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EU privacy laws will apply to non-European businesses

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EU privacy laws will apply to non-European businesses
The EU Council of Ministers reached a partial agreement on rules governing the transfer of personal information about EU citizens to countries outside of the EU by businesses at their meeting earlier this month.

However, they have yet to agree on key areas of the draft Data Protection Regulation and there was no mandate to enter into three-way negotiations with the European Parliament and the European Commission.

This means that the Regulation is unlikely to complete its passage through the European institutions until 2015 and will not have to be implemented into UK law until 2017.

EU Council of Ministers reach partial agreement on:
1. The territorial scope (the Regulation will apply to personal information of EU Citizens no matter where in the world the information is processed.

2. The definition of Binding Corporate Rules (a procedure enabling global groups to transfer personal information between subsidiaries within that group even if the subsidiaries are based outside Europe).

3. The definition of international organisations, such as the United Nations.

4. The rules on transferring personal information to countries outside Europe.

One-stop shop mechanism
No agreement was reached on the one-stop shop mechanism, which would allow businesses to deal with one national data protection authority in the EU – the one where the business carries out its main data processing activities. (Some Ministers expressed concerns about the risk of 'forum shopping' by businesses.)

No agreement on key issues for 1-to-1 marketing industry
Key issues still being debated include profiling, pseudonymous data, data portability(the ability of consumers to move their personal information from one service provider to another) and the need for organisations to produce privacy impact assessments on how changes to their data processing activities will affect their customers. The DMA, together with other trade bodies, will make sure that the views of the advertising and marketing industry are part of the debate on these issues.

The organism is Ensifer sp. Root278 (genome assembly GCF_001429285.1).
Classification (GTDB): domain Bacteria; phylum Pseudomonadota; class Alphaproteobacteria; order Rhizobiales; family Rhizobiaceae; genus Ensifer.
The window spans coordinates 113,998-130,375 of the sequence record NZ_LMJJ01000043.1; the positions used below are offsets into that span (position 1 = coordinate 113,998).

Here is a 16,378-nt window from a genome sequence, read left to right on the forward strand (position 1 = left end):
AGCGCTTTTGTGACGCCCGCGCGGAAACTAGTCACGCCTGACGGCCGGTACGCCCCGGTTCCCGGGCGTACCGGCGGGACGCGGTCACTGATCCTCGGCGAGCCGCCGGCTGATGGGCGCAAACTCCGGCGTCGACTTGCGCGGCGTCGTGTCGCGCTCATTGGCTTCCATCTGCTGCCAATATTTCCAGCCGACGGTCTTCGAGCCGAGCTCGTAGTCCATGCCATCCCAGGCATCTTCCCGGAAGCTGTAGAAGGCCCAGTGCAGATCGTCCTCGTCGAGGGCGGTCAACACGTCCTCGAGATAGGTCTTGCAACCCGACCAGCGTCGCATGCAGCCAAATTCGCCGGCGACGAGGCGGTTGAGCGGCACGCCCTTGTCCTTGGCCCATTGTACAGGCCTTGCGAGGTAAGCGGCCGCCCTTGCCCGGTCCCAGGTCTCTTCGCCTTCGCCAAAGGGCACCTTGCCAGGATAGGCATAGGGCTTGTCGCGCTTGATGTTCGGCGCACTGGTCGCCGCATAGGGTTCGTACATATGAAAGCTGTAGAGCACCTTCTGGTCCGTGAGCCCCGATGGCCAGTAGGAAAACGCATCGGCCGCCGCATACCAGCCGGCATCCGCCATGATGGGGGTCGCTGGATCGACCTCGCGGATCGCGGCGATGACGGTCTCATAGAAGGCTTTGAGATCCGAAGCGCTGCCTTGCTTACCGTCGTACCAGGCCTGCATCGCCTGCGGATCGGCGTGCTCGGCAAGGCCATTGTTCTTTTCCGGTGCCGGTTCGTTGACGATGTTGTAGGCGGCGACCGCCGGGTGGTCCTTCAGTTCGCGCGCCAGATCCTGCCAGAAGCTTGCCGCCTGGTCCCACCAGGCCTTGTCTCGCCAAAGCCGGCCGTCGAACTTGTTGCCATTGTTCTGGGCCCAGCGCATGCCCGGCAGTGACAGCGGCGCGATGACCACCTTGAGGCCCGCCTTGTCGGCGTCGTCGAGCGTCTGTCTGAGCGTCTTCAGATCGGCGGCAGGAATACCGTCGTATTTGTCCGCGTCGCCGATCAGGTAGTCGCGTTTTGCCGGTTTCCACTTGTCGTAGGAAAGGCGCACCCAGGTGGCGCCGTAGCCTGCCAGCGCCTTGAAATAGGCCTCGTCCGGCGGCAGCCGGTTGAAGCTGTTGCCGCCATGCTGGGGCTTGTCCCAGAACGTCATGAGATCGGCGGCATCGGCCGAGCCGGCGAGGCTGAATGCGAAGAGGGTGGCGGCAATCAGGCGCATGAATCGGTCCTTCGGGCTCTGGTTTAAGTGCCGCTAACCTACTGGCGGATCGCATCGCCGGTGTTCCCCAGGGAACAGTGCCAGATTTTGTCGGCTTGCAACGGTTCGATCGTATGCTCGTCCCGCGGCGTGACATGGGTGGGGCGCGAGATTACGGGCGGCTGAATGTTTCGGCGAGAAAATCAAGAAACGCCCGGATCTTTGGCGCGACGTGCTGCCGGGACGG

Viviane Reding, the European Commissioner for Justice, and the Greek Government, who hold the Presidency of the Council of Ministers until the end of this month (June 2014), see this as a triumph. This was almost certainly Viviane Reding’s last appearance before the Council of Ministers in her capacity as European Commissioner for Justice.

Reding will take up her seat in the European Parliament as an MEP following her election in the May European Elections if Jean-Claude Juncker becomes President of the European Commission, as each Member State can now only have one European Commissioner.

The Greek Presidency will produce a consolidated text of the draft Regulation showing what has been agreed to date by the Justice and Home Affairs Ministers.

Italy takes over Presidency of the Council of Ministers
The Italian Government takes over the Presidency of the Council of Ministers and responsibility for the Regulation at the beginning of July. They have already called an informal meeting of the Justice and Home Affairs Ministers at the beginning of July.

What next - Directive or Regulation?
It is likely that they will discuss the key issue of whether the new Data Protection Legislation will be a Regulation or Directive. This is a key issue that has still not been resolved.

The key difference between a Regulation and a Directive is that a Directive gives more flexibility for national governments when they implement the rules into their own national law. This means that, as with current Directive, there are 27 different variations of the current Data Protection Directive and therefore a less harmonised approach across the Member States.

Update following May elections
Following the election of the new European Parliament and with the new European Commissioners taking office towards the end of this year, we are anticipating that both institutions will be focused on internal organisational issues until November This means that both the Commission and the Parliament will only be able to make little if any progress on the Regulation until then.

James Milligan, Solicitor, DMA

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